Rush To Judgement
In her statement of 12 March on the nerve agent attack in Salisbury on Sergei Skripal and his daughter Yulia, Theresa May pointed the finger of guilt directly at Russia. Before all the evidence had been gathered and examined by scientists at Porton Down, (the Ministry of Defence’s Defence Science and Technology Laboratory), and the Organisation for the Prevention of Chemical weapons, May stated it was “highly likely” that Russia was responsible. Even though earlier in her statement she had said “it is essential that we proceed in the right way, led not by speculation but by the evidence.”
Such a degree of certainty by the British Prime minister put pressure on the experts at Porton Down to come to the same conclusion. But according to Craig Murray, former British ambassador to Uzbekistan, Porton Down scientists were not able to identify the nerve gas as being of Russian manufacture and were resentful of the pressure placed on them to do so. This critical information was ignored by the British media. Furthermore, British intelligence services are puzzled about the murder attempt, unable to see any logic in it being state sponsored.
May’s rush to judgement overturned the basic principle of British law, that one is innocent until proven guilty. Her accusation of guilt was based on her understanding that the military-grade nerve agent Novichok was “of a type developed in Russia”, and that Russia had a record of assassinations on British soil, including that of Alexander Litvinenko in 2006. (Although Russia’s guilt was never proved). Therefore, Russia had to be the guilty party. Such circumstantial evidence would be insufficient proof of guilt if applied to an individual in a British court. But in the new Cold War, initiated through NATO by Britain and its western allies, the “balance of probability” is all that is necessary for a guilty verdict.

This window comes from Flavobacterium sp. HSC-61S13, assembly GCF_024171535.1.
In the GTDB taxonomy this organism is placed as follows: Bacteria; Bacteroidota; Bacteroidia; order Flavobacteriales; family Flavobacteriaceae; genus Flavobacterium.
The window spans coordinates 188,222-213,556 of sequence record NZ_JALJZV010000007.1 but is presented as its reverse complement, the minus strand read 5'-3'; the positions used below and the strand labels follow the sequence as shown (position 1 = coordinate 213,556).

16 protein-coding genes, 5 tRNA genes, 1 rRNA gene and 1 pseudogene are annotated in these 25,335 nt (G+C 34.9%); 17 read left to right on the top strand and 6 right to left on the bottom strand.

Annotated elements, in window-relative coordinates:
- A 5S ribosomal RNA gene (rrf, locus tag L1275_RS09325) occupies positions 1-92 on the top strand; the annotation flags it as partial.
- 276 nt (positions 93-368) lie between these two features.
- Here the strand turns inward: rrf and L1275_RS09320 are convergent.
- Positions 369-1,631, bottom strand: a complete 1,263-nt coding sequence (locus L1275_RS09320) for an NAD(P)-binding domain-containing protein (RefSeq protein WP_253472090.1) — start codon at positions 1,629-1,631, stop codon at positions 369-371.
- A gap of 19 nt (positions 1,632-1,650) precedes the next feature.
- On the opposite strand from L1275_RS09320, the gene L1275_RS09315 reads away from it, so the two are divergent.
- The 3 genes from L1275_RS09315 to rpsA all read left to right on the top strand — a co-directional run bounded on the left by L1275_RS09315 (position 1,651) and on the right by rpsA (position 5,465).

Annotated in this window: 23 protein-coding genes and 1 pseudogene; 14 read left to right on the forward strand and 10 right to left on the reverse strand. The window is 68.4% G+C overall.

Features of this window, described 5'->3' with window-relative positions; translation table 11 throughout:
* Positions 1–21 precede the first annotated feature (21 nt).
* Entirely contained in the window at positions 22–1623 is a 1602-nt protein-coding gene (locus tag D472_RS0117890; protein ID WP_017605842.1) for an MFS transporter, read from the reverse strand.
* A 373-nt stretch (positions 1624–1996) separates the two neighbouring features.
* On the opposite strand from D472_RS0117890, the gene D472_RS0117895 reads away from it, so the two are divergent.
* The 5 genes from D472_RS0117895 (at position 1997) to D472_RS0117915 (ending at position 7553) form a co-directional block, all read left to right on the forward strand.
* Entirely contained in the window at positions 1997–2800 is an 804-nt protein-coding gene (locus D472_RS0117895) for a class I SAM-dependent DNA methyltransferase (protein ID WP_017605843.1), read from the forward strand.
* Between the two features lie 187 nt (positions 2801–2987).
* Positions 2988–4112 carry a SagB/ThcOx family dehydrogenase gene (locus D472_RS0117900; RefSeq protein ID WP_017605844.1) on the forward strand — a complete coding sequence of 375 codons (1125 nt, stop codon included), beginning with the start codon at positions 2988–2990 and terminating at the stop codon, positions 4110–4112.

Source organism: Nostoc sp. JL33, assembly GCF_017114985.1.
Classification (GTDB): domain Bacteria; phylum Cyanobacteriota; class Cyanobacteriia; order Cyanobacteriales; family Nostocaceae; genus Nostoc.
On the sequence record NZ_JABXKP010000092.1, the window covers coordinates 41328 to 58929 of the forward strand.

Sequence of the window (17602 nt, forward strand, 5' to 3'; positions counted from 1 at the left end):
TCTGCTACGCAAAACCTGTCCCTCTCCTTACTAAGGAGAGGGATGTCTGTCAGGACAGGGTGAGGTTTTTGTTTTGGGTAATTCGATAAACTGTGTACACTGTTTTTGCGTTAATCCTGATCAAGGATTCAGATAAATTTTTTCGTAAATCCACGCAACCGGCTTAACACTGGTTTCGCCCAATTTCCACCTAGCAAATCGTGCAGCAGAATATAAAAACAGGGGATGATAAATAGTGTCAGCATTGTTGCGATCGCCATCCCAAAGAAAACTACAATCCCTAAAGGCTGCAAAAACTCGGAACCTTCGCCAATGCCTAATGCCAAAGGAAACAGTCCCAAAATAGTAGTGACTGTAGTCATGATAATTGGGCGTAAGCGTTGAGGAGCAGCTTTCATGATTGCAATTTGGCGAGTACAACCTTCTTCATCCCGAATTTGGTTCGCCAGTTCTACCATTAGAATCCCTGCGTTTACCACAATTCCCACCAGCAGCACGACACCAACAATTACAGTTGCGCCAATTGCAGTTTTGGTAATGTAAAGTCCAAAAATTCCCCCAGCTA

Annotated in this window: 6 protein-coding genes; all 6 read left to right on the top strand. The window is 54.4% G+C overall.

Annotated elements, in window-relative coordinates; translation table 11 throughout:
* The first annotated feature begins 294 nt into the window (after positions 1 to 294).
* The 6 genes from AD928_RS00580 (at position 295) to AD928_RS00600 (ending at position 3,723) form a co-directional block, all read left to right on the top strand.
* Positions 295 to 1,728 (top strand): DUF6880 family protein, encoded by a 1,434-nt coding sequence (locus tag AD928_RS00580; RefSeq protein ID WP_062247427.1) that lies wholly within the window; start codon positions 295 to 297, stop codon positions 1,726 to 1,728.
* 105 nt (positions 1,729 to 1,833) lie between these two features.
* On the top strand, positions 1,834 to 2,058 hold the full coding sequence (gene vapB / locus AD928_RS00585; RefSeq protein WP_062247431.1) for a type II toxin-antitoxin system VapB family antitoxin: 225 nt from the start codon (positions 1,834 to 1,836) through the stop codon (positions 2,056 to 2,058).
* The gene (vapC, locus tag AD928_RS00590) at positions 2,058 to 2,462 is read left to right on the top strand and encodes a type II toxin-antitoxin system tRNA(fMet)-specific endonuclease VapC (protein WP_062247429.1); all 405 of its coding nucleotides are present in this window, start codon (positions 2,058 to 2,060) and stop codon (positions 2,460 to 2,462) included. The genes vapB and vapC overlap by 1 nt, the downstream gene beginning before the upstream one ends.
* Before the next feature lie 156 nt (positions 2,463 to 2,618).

The attack on two individuals was described as an attack on the British nation, as if the perpetrators had declared war on Britain. May referred to it as “an indiscriminate and reckless act against the United Kingdom” which put “the lives of innocent civilians at risk” Yet on other occasions when questioned about the sales of military equipment to Saudi Arabia used to kill innocent civilians in Yemen, May blusters about the special relationship between Britain and the Gulf state.
Members on all sides of the House of Commons rose to offer unqualified support for the Prime Minister’s statement, as if they had just heard the ghost of Churchill speak. Some also described the attack as an act of terrorism against Britain. Jingoistic Cold War warriors determined to push retribution to the limit; with many, shamefully, on the Labour benches.
Foreign Secretary Boris Johnson was accused of gross insensitivity when he said that Putin would use this years’ football World Cup in Russia as a political showpiece, just as Hitler used the 1936 Olympic Games. But Johnson, who was appearing before the House of Commons Foreign Affairs Select Committee, was simply agreeing with Labour’s Ian Austin, a member of the committee, who first made the comparison. And Austin repeated his remarks on the BBC’s Daily Politics on 23 March.
Within hours of Jeremy Corbyn’s response to the Salisbury incident, a handful of Labour MPs, all critics of Corbyn, drew up a motion unequivocally supporting Theresa May. This was clearly an attempt to embarrass and undermine Corbyn who had expressed caution over attributing blame on Russia before the evidence had been fully examined. This was viewed as an act of cowardice by one of the signatories to the motion who implied that Britain’s security would be at risk with Corbyn as Prime Minister. It was also said he was willing to “exonerate a hostile power”.